By Megan Martin
While many high schoolers spent the summer sleeping in or hanging out with friends, a select few of the students in the Alameda High School community dedicated their time and energy to helping others around the world. Junior Lara Vetter, senior Quincy Tobin and junior Christine Lee went abroad to embark in the life-changing experience of volunteering and immersing themselves into other unique cultures.
Vetter travels to Frankfurt, Germany every summer. But this past summer she decided to spend part of her time volunteering at Bethanien Krankenhaus hospital.
Vetter said that the first thing every morning, she changed and cleaned the beds and delivered breakfast to patients. Then she and the other volunteers shadowed the doctors and checked on each patient, surveying their wounds and changing their dressings.
One of Vetter’s favorite things about working in the hospital was that there were several “very nice old ladies” who were eager to strike up a conversation with her, whether it was about where she was from or something as simple as how her day had been. “They would always know the times I would work, so they would always look forward to when I would come,” Vetter said.
Vetter specifically remembers one woman who always asked for peppermint tea with one splash of milk. She said that she had the chance, while working at the hospital, to truly get to know some of the patients and what each and every one of them wanted.
Vetter decided on the unique service project of volunteering at a hospital in Germany because “it was a good way to help me learn German. And I want to do something medically related when I grow up, so I thought it was a good opportunity to have an internship at a hospital to learn what it is like,” said Vetter.
Vetter says it was an excellent learning opportunity, and it taught her how to handle certain types of people in the medical profession. Throughout the service project, she realized that she definitely wants to become a doctor and do something with medicine when she grows up.
“I think it was a great experience to go out there and try something new, even if it is something scary. Because it was scary for me, but it was also really fun,” said Vetter.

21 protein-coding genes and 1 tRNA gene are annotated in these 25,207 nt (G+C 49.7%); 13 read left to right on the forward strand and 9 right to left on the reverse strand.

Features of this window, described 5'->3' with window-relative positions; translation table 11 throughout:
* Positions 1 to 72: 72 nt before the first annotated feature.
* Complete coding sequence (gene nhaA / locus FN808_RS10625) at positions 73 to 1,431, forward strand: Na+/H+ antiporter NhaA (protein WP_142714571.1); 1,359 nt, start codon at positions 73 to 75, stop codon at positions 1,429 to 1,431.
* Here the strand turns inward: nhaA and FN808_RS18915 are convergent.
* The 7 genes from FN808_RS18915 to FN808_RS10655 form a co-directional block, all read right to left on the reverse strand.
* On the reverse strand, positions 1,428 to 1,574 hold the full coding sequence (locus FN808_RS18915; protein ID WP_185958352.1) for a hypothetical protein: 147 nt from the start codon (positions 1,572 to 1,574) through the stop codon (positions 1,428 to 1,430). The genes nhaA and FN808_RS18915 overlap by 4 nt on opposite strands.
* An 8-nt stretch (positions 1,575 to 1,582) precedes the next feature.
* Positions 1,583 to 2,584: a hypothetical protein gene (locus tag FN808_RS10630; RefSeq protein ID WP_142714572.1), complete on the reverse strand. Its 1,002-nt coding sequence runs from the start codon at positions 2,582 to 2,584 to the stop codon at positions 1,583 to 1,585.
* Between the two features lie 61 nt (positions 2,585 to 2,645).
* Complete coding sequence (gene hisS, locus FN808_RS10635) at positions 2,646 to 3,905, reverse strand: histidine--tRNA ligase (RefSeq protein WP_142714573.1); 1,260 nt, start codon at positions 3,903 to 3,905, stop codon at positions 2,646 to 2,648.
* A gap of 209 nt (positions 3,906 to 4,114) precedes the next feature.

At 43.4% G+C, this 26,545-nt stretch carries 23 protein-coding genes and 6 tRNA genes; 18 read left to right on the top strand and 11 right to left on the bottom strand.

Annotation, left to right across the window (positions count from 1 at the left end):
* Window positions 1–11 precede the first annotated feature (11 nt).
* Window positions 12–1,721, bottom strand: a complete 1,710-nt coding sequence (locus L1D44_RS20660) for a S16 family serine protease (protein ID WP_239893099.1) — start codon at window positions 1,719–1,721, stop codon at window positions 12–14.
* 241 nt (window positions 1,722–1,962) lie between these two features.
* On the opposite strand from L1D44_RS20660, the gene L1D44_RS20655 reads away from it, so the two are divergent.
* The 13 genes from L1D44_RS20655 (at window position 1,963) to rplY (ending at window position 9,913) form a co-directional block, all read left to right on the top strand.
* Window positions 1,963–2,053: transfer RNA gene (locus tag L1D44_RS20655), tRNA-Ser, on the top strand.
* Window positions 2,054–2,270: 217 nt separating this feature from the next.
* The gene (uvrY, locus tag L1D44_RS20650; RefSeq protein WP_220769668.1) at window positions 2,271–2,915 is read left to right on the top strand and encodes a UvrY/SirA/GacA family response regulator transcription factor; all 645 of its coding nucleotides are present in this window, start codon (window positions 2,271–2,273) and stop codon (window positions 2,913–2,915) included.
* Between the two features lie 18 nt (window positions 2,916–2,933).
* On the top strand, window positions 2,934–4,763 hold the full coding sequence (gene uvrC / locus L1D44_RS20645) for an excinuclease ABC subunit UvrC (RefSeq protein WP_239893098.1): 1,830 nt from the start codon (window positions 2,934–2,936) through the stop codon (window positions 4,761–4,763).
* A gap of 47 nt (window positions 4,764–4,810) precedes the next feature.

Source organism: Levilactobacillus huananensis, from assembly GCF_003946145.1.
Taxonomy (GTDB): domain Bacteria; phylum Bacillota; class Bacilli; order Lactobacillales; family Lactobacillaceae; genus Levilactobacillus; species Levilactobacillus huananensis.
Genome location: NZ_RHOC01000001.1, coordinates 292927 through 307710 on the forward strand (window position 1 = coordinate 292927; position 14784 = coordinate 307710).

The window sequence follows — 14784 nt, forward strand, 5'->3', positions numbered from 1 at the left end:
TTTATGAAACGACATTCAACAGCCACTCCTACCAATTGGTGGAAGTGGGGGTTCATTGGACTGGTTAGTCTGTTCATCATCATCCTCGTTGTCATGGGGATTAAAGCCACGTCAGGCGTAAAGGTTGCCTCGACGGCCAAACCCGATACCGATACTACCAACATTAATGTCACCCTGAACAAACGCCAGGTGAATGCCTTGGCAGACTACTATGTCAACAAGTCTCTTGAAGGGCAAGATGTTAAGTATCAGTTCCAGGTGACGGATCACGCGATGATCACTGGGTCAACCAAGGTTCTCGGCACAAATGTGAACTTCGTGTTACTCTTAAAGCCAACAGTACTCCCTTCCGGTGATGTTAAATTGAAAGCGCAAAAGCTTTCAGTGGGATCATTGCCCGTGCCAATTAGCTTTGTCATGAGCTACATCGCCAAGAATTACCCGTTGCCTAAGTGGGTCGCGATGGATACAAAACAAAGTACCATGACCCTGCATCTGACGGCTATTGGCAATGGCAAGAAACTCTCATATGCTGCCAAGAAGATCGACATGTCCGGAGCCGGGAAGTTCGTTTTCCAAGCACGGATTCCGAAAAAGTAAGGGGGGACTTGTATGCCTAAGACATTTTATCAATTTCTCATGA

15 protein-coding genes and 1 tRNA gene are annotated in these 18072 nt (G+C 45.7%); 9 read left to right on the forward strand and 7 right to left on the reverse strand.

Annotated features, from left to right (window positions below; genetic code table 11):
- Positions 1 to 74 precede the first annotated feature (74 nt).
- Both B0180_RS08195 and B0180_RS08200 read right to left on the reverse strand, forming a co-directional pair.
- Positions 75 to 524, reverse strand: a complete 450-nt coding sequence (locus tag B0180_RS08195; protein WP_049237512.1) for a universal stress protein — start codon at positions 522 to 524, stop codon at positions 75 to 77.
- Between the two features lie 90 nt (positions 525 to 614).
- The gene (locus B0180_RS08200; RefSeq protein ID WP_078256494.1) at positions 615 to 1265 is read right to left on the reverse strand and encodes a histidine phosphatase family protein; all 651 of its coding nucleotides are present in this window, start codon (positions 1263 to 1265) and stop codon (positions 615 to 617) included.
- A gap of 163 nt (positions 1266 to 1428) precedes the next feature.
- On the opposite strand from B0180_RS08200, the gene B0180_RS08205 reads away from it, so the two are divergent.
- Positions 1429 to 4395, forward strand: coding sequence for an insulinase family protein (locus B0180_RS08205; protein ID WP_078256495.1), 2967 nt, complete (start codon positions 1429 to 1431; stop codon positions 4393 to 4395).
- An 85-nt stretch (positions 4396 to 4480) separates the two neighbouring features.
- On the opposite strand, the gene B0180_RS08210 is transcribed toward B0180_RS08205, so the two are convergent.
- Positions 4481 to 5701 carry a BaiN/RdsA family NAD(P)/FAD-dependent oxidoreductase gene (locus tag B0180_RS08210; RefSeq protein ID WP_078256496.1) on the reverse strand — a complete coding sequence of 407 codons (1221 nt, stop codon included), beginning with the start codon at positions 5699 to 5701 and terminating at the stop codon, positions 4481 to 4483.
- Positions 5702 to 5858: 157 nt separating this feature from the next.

Tobin travelled to a small village in the countryside of Nicaragua with the national organization BuildOn through the branch at Alameda High School.
BuildOn’s mission is to end the cycle of poverty, illiteracy and low expectations. Tobin travelled to Nicaragua to build a primary school to promote education in the youth of Nicaragua. “ I feel that everyone should have equal opportunities, and BuildOn especially is really good at that. They have the villages where we build the school sign a contract saying that they will send 50% girls and 50% boys,” said Tobin.
Once landing in Nicaragua, she travelled by jeep eight hours to get to her small village, where she and the other volunteers were welcomed by the villagers and placed with their host families.
In the mornings, Tobin woke up and built the primary school with the help of the villagers and professional builders that BuildOn sent. Then they spent the other half of the day doing cultural activities and getting to know and creating a bond with the people of that culture.
One of her fondest memories was bonding with her host sister. During the day, they played games together. One of Tobin’s favorite games to play with her host sister was exchanging words with each other through her Spanish to English dictionary. They would each say the word and collapse in laughter with each other.
Tobin specifically noticed that “a lot of people there had a genuine passion for learning and they would just try to learn something new every chance they got. Since they don’t have as many opportunities as us, it was just really exciting for them.”
The most rewarding outcome of this trip for Tobin was immersing herself in their culture and bonding with the people of the village. She spent most of her time, when she was not building the school, spending time with her host family and taking part on events with the community. They listened to stories and danced with the villagers.
“They are the most generous, happy people, and you wouldn’t expect that. They don’t have nearly as much stuff that we have, but they just seem so much happier,” Tobin said. “ All they have is genuine things, like friendship and family and love.”
Tobin highly recommends participating in a service project like this because “it is a wonderful kind of experience. You’re not going to get it anywhere else. It is really mind opening,” said Tobin.
Lee went to Cambodia and stayed at an elementary-through-college school, Life University. She travelled to Cambodia through her youth group, Element.
Everyday, she woke up at 6 a.m. because her youth group ran the morning chapels for the elementary, middle, high and international students from 7-9 in the morning. “During chapel we gave messages on the bible with the help of videos and skits,” said Lee.
Then they ate lunch with the high school students. Later in the day they would travel to surrounding villages to put on small programs for them. If they were not at the surrounding villages, they would bond with some of the students after school or start to prepare for the next day.
Lee travelled to Cambodia because she became a Christian several months earlier and wanted to share her faith, along with her youth group, with her friends in Cambodia.
“It also showed me how lucky I am to live in the US. A lot of people there are living in poverty and live on a few dollars a day while I am here in the US complaining about the smallest things,” Lee said.
Because of this service project, she saw that her friendship deepened with her youth group friends as well as all of her new-found friends in Cambodia.